PRS’s statement yesterday also conceded that there are still issues to be addressed regarding tickets sold to livestreamed shows to fans outside the UK. The new licence definitely covers the global repertoire in the UK and PRS’s own repertoire globally. But if songs controlled by foreign societies are performed and ticket buyers tune in from other countries, other societies around the world might also claim that they are due additional payments.

Despite those provisos and clarifications in yesterday’s announcement from PRS, MMF and FAC were highly critical of the society for launching the new licence “with no prior warning and without consultation with artists or their representatives”.

On the specifics of what has been proposed, they said that by “defining livestreaming as ‘a form of video exploitation'” the new scheme “seeks to impose a flat fee equating to a minimum 9% tariff on events generating less than £500 – even at its lowest, this rate is more than double the tariff for ‘in-person’ events”.

The CEOs of the two trade bodies, MMF’s Annabella Coldrick and FAC’s David Martin, added in a joint statement: “All of us want songwriters and composers to be paid fairly and efficiently for the use of their work, but this is not the way to go about it”.

“Once again, we would urge PRS For Music to stop acting unilaterally. They need to urgently listen to the growing concerns of artists and their representatives during the pandemic, implement a waiver for performer-writers to opt-out of such fees, and commit to a full and transparent industry-wide consultation before issuing invoices to cash-strapped artists”.

The Music Venue Trust, which represents many of the grassroots venues that have also got involved in small-scale livestreamed shows during the COVID shutdown, was similarly critical of PRS announcing this new licence out of the blue.

It said in a statement: “The live music industry, including grassroots music venues, artists and promoters, is in crisis mode and pulling together. The team at MVT have been in regular correspondence with the live team at PRS For Music throughout this crisis on how we can work together to ensure everyone at a grassroots level emerges from this crisis and we can all get back to work. At no time during those regular conversations across eight months has anybody suggested that a new tariff for streaming would be created. We have not been consulted on such a tariff, advised of it, or even notified of it prior to this press release being issued”.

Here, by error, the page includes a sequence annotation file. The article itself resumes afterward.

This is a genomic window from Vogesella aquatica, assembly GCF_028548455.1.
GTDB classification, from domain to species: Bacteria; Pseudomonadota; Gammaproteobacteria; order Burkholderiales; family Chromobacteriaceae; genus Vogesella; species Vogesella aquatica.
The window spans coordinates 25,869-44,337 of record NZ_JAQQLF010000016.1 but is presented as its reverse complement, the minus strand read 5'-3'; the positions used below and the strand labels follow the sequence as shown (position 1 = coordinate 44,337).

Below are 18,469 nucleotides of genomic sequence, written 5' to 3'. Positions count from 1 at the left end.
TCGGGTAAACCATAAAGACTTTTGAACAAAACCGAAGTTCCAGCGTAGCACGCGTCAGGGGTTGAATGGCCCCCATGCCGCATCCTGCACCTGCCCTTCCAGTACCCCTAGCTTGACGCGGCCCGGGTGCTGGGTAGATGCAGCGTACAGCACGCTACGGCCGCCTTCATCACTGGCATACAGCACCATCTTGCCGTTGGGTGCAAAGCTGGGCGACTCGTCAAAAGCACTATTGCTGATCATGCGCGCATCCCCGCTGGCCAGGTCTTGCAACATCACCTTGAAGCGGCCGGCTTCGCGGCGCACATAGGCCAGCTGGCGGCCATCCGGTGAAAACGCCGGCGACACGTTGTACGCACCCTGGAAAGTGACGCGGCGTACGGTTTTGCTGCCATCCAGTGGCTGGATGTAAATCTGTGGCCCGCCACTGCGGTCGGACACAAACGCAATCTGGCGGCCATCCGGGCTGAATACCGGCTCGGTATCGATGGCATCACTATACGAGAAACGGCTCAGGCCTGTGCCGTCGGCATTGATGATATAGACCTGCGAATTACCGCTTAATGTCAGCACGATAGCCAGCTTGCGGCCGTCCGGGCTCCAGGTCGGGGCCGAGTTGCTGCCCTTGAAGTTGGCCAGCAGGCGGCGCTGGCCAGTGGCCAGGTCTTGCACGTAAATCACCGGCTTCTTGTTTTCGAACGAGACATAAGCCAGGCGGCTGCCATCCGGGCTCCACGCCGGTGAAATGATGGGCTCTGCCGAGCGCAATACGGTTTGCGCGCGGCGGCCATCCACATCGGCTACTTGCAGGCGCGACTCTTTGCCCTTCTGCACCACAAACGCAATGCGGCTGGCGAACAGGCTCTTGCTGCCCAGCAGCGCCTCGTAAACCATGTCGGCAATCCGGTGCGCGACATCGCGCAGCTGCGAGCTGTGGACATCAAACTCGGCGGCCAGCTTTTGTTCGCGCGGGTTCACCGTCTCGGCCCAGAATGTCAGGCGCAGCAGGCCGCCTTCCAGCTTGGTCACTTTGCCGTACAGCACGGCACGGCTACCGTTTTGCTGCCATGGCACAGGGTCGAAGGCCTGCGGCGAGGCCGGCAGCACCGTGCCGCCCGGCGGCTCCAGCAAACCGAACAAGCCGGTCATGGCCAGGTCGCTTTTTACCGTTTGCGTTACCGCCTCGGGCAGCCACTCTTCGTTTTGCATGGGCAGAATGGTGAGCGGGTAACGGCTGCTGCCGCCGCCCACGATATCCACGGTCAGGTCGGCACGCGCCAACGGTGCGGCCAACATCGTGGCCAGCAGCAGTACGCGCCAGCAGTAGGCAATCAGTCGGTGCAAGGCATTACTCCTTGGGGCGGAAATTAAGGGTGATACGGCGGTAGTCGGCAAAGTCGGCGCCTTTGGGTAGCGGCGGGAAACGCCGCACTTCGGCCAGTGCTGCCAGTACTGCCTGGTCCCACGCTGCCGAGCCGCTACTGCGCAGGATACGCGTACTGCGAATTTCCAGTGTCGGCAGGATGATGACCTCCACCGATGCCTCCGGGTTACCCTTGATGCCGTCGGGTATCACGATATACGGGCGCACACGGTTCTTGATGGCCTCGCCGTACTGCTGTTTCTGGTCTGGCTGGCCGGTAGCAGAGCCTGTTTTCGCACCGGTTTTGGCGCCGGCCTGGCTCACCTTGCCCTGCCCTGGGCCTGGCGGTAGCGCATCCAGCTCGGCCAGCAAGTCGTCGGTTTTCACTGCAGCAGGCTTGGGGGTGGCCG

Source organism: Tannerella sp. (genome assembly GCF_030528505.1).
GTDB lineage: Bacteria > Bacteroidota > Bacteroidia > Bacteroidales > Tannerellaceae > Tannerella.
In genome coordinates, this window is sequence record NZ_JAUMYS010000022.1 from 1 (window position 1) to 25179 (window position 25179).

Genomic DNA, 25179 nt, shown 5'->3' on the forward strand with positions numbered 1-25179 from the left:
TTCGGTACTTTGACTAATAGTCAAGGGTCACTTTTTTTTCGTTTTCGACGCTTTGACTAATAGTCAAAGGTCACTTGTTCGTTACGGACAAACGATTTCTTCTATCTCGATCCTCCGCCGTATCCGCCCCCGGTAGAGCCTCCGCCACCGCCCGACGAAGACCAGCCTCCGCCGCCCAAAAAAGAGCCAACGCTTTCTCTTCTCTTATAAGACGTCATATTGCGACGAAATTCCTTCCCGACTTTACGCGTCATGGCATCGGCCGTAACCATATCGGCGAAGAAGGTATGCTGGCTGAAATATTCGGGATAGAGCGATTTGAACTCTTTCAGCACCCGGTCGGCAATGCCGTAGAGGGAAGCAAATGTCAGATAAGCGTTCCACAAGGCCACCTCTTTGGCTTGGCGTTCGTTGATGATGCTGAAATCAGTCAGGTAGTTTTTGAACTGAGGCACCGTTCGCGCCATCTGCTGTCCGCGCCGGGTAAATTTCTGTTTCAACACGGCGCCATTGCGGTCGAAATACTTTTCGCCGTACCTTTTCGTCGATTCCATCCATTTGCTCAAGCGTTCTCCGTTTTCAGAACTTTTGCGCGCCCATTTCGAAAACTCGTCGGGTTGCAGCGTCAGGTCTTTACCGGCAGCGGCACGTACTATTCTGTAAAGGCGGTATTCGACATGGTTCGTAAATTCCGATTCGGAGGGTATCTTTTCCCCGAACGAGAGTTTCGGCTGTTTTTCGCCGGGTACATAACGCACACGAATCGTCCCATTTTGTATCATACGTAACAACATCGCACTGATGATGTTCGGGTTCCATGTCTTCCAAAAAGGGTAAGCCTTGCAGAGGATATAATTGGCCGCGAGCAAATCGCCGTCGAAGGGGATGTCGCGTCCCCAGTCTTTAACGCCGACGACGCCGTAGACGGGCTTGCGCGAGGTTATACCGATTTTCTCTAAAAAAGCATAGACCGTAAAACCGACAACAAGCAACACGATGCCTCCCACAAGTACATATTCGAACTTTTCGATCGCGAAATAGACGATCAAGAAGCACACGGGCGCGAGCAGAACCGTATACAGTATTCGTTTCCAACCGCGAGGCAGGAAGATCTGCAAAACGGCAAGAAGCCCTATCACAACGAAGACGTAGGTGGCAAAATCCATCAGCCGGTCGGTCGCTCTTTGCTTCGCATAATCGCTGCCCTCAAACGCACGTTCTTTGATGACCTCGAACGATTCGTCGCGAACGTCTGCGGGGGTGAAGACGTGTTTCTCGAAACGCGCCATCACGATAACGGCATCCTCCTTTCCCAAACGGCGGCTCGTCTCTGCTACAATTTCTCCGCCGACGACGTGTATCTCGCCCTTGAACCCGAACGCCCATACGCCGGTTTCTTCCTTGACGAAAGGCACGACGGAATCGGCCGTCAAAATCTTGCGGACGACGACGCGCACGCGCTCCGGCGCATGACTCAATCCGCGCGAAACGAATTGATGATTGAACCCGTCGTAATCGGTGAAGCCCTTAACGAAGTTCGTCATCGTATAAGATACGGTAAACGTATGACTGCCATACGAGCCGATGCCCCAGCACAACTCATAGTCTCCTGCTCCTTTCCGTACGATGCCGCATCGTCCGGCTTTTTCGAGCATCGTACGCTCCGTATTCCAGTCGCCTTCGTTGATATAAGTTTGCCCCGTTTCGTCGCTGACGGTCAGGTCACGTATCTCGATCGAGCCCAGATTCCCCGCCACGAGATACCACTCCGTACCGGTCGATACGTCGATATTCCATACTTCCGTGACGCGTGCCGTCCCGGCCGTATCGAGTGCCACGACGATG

“The principal financial beneficiaries of paid streaming during this crisis have been artists”, it went on. “The beneficiaries of charitable streaming, online broadcasts by artists to raise money for causes by donations from audiences, have included venues, crew, artists, and the wider community, including healthcare workers, food banks and homeless charities. It is unclear from their press statement whether PRS For Music wishes to reduce the financial returns for artists seeking to pay themselves or on artists trying to support charities”.

“We would strongly suggest that neither should have been advanced to the stage of an announcement of a tariff without understanding the most basic fundamental economics of what streaming is actually doing during this crisis; how much money there is, where it comes from and who is receiving it”, MVT’s statement continued. “It is extremely important to the grassroots sector that the songwriters whose work sit at the heart of our ecosystem are adequately and reasonable paid for their work. A fixed rate tariff is not a mechanism by which that will be achieved, and the methodology and rate proposed by PRS for Music will not result in grassroots songwriters being paid for their work”.

It concluded: “We remain available to discuss the realities of streaming during this crisis with PRS For Music if they wish to have an informed discussion on it. Unilaterally announcing ill conceived new tariffs in a crisis is not such a discussion”.

Launching the new small-scale livestream licence yesterday – and an accompanying online resource where the licence can be acquired – PRS boss Andrea Martin said: “We recognise the importance of providing simple licensing solutions wherever possible and the licensing portal for small-scale online events is an example of this. We are continuing to work hard to agree a range of licensing options for providers of larger events, including a proposed discounted rate during the pandemic”.

“This is a part of the market which has seen exponential growth and is itself constantly evolving”, she added. “Meeting the expectations for worldwide blanket licences is alone no small feat, but we are committed to finding solutions which ensure members can be paid fairly when their works are performed”.

Responding to the criticism from MMF, FAC and MVT, a spokesperson for PRS insisted that “in no way is PRS For Music seeking to prevent artists, many of whom are PRS members, from generating an income from online concerts”.

However, they added, its songwriter and composer members – and especially those who are not also performers – “have seen a significant impact from the closure of the live music sector”. With that mind, the spokesperson concluded, “it is essential that they can share in the value being generated by online live concerts which are using their works”.